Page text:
During this month's Anime Expo, Aksys Games revealed plans to localize Idea Factory's Hakuoki: Demon of the Fleeting Blossom, a romance-centric visual novel for PSP, and one of the few games in that genre (called "otome" games, for a Japanese term for "maiden") ever to be officially localized for the West.

Following the bizarre announcement, I asked Aksys for more information on this relatively unfamiliar genre and this game in particular. So what exactly is an "otome" game? " In a loose sense," Aksys Games' lead editor Ben Bateman told Joystiq, "'otome' games are games targeted at girls, and are usually something in the vein of a visual novel. They usually focus on meeting, attracting, and developing a relationship with, one of a selection of several hot mans [sic]."

Hakuoki is set in Edo-era Japan, and follows a character named Chizuru Yukimura meeting, and then traveling with, the Shinsengumi clan of samurai. Of course, Hakuoki's version of the Shinsengumi happens to be composed entirely of samurai -- "hot ones," as lead translator Noba Nakayama specified. "It is essentially a Choose-Your-Own-Adventure/Boyfriend book," Bateman said. "You make choices at several points, which determine, among other things, who you end up with (romantically) and whether or not you get a bad ending. Beyond that, however, there isn't really much interactivity. It is all reading (and listening to Japanese dudes talk)."

Contrast this with Aksys's sleeper hit 999, which had plenty of reading, but also frequent decisions and even more frequent environmental and inventory puzzles. There is still some interactivity to be found in Hakuoki -- Nakayama offers one example of the player having to decide "to give your character blood, endure his pain, or just watch him suffer in pain," but the focus is on the story. "There will likely be some overlap," Bateman said, "and hopefully people who discovered reading wasn't such a bad thing in 999 will now give Hakuoki a chance, but the games are rather different."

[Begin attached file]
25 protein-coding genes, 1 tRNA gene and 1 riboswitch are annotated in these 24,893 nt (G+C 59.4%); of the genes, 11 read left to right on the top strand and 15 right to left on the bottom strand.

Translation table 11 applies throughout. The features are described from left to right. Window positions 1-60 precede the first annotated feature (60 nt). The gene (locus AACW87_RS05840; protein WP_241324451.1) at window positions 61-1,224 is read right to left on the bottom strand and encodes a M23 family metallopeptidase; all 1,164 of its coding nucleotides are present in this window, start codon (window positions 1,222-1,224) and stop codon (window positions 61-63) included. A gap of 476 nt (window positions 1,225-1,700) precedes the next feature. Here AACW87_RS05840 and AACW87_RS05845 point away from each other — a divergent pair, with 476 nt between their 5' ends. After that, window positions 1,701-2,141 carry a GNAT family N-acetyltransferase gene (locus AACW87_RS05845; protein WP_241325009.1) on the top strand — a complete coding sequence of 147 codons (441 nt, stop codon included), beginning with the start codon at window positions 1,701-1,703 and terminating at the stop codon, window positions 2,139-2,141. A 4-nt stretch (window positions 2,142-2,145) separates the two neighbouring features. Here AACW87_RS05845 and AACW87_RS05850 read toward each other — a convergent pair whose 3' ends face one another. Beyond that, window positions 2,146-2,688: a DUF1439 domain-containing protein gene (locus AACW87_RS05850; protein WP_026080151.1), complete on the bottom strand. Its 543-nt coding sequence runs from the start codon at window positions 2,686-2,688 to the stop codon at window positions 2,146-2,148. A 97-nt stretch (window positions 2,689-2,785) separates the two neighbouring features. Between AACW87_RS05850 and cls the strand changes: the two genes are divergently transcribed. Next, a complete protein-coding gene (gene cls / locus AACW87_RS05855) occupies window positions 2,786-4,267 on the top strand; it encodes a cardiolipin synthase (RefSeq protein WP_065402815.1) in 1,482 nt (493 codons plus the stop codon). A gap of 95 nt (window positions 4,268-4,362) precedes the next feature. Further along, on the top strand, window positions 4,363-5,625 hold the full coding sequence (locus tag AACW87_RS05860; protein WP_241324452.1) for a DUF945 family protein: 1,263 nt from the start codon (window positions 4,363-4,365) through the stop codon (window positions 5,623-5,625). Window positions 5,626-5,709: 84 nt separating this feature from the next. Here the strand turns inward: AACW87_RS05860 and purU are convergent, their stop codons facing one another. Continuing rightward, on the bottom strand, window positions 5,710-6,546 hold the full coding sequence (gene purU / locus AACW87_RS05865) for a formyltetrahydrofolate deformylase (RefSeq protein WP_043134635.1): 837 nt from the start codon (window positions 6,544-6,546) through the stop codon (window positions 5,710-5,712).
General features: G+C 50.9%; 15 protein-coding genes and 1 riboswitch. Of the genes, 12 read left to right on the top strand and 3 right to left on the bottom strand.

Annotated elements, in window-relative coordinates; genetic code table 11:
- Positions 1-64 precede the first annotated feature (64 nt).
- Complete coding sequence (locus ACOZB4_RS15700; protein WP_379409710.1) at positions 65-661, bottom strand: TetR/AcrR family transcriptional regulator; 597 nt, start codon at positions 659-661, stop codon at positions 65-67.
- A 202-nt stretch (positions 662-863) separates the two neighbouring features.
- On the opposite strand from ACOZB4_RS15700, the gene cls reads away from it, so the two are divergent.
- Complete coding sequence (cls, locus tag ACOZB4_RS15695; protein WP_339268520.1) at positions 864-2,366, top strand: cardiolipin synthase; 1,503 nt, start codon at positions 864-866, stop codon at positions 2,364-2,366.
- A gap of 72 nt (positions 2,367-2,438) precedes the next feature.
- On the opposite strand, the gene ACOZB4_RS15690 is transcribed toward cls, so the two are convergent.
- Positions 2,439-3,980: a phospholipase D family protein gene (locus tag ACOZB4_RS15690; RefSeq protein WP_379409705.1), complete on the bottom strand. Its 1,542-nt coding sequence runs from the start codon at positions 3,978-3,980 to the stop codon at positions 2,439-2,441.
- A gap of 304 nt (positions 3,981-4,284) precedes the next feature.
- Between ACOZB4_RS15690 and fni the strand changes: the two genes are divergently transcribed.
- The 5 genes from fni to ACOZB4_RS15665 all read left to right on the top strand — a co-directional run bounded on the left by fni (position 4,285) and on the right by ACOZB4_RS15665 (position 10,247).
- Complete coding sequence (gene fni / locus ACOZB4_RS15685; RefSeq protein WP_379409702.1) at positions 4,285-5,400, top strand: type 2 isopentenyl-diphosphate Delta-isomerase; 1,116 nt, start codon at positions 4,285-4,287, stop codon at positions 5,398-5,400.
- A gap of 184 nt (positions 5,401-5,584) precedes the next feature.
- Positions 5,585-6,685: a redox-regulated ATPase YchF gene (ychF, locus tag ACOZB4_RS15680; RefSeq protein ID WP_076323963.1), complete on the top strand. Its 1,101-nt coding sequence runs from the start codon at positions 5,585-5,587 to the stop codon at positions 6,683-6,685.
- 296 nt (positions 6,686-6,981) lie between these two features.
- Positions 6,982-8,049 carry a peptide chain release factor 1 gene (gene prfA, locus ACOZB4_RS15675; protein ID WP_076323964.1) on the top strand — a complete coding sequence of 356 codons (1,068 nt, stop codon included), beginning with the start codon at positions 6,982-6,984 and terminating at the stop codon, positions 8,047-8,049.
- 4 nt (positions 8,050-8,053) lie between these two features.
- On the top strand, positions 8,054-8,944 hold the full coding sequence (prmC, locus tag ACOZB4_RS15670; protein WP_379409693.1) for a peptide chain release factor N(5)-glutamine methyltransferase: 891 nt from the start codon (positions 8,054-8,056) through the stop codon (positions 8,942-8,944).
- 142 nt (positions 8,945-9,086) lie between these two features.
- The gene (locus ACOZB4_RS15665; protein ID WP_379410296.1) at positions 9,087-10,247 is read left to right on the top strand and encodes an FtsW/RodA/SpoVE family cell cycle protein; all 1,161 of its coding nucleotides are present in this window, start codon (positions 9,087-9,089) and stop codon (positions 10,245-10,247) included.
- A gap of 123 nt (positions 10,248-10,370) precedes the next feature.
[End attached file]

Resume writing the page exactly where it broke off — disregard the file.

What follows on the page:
There's something else potentially surprising about the decision to localize this game: it's a PSP game in 2011. With the PSP in general on the decline and the PlayStation Vita on the way, is it really a good idea to release a niche game on Sony's legacy handheld? Bateman says that to discount the PSP "seems rather foolish," noting that the PSP install base won't vanish upon the Vita's release, and that many won't be able to afford Vitas at launch. "It can be a little difficult getting retailers to stock PSP games these days, but there are still consumers out there who want them."

Nakayama cited Aksys's own history. "Many people doubted the DS market but 999 was still a success. If you believe, miracles can happen."

This article was originally published on Joystiq.